Why They Give: American Jews and Their Philanthropies.
by Milton Goldin.
Macmillan. 261 pp. $10.95.
Philanthropy in Judaism is not so much an individual as a collective project, and has become even more of one in recent American Jewish life. The federated Jewish philanthropies in this country, which have acquired greater and greater control over welfare, social-service, and Israel-related programs in the past decades, have also come to identify themselves as the chief public representatives of the Jewish community. Fund raising, the process by which financial resources are gathered for later disbursement, has become a key function of community organization, and successful Jewish men and women who also show a talent for soliciting funds are often accorded positions of honor within the ranks of the community’s lay leadership.
Given the magnitude of the sums involved, this practice is not so surprising. Following the Yom Kippur War of 1973, for example, the Jews of Washington, D.C., alone purchased $4 million in Israel Bonds; during that same year the United Jewish Appeal collected $250 million from America’s Jews. The figures in relatively small communities are no less staggering, especially when they are compared with the amounts raised citywide for general-purpose charities like the United Way. Thus, the Jews of Columbus, Ohio, a community of 16,000, raised $2.7 million in 1975 (an “off” year); in the same year, the United Way, drawing upon more than 900,000 persons, raised $7.2 million. While each Columbus resident contributed $8 to the United Way, each Columbus Jew averaged $169 to the United Jewish Appeal. It is no wonder, then, that the United Jewish Appeal has been called the “most successful nongovernmental money-raising organization in the world.”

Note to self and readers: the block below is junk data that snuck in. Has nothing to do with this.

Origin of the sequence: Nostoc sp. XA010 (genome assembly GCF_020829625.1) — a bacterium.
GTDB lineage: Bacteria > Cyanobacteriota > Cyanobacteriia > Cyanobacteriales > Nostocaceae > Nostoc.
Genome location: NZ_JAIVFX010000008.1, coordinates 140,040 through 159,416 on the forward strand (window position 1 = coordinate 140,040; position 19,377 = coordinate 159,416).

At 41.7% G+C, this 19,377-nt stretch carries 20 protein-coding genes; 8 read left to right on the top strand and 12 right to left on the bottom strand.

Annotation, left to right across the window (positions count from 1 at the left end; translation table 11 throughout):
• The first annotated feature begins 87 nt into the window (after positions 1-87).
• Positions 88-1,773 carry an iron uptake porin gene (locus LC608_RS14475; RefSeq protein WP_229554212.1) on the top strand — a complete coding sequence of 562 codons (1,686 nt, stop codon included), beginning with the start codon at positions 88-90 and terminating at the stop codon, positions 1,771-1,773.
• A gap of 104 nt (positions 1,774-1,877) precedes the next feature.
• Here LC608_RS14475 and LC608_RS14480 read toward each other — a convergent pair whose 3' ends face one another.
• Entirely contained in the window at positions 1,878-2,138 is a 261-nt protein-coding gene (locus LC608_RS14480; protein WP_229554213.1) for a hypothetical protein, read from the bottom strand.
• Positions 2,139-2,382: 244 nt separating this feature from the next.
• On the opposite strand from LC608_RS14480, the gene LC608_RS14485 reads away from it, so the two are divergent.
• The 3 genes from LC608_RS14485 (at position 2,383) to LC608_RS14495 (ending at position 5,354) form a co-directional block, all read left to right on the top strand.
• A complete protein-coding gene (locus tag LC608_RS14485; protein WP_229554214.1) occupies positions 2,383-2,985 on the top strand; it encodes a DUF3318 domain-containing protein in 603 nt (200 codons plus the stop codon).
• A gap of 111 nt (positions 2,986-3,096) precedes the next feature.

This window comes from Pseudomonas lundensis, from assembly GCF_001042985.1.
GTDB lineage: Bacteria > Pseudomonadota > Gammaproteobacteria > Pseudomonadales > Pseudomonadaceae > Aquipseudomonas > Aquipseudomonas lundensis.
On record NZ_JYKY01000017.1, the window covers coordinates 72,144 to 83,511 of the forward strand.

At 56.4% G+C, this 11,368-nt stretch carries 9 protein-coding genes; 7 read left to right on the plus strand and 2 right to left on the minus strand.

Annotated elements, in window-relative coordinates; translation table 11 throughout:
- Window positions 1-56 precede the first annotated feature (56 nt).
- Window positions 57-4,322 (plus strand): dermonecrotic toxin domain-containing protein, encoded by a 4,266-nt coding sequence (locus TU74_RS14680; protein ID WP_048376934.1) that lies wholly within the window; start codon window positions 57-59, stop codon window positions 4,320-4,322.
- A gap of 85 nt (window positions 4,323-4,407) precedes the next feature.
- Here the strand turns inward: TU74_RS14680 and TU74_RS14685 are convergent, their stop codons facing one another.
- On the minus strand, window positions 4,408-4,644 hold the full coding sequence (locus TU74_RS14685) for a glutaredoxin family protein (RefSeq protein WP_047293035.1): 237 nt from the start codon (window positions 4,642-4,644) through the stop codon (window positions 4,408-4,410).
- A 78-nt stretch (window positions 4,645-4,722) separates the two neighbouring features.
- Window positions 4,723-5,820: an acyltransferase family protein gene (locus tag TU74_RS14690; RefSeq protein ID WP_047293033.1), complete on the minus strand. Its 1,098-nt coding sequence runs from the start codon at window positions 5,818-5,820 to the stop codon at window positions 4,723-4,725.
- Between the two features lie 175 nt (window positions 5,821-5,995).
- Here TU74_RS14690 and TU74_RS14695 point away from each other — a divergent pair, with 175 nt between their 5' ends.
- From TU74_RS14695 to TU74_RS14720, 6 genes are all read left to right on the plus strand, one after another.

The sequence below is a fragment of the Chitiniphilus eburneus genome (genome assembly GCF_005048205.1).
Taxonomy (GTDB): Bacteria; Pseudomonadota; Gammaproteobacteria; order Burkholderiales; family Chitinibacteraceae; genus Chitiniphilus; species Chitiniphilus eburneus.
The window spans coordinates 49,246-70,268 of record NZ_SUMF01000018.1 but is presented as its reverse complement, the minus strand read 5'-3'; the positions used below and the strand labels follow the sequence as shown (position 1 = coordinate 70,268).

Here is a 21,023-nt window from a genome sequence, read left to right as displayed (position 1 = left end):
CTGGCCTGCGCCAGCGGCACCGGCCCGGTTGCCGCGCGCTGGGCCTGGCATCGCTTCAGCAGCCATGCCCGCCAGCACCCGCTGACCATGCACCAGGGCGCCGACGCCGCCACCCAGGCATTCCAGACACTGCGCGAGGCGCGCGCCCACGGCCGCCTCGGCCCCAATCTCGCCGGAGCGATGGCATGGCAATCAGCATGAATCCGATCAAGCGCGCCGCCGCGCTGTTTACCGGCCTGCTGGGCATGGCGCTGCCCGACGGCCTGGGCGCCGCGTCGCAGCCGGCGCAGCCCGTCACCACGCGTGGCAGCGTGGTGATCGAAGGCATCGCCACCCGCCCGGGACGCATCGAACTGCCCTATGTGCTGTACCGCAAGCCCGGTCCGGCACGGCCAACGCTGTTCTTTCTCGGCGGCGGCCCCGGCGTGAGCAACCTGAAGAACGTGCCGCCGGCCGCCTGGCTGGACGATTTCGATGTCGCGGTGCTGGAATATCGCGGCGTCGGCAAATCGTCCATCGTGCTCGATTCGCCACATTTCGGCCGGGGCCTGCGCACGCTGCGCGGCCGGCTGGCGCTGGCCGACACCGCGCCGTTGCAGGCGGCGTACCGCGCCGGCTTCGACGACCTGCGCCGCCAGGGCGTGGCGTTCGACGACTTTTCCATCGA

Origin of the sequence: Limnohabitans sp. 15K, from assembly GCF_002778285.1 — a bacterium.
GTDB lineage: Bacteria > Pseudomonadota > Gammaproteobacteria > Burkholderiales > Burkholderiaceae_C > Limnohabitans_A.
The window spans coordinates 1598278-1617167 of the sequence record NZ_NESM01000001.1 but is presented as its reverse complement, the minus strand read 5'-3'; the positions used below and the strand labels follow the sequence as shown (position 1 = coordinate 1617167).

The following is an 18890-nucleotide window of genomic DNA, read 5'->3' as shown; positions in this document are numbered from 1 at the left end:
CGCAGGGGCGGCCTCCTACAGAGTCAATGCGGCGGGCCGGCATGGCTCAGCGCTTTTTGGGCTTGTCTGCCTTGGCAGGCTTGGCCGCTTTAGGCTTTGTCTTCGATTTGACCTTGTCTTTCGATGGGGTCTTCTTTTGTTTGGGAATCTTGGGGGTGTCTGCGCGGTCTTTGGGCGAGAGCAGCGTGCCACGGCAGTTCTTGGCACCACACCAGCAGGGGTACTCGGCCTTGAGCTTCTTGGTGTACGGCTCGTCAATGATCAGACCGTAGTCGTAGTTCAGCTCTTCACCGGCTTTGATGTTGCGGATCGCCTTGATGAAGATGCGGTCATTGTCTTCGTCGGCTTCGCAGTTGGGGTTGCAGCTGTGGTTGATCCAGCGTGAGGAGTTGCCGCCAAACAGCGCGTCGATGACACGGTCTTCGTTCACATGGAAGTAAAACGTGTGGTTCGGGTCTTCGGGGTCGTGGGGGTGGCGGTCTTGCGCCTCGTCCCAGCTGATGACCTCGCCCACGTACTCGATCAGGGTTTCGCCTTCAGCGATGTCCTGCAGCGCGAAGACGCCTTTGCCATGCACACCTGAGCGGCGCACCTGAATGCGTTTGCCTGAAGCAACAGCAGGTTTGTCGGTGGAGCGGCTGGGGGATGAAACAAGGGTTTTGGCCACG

Milton Goldin, himself a Jewish fund raiser, is fascinated by American Jewish philanthropy—more precisely, by American Jewish philanthropists, and more exactly still, by the “big givers of the Jewish establishment.” Although his brief book largely ignores the question raised by its title—“why they give”—it does present a mass of information about a handful of wheeler-dealers in the fascinating world of American Jewish giving.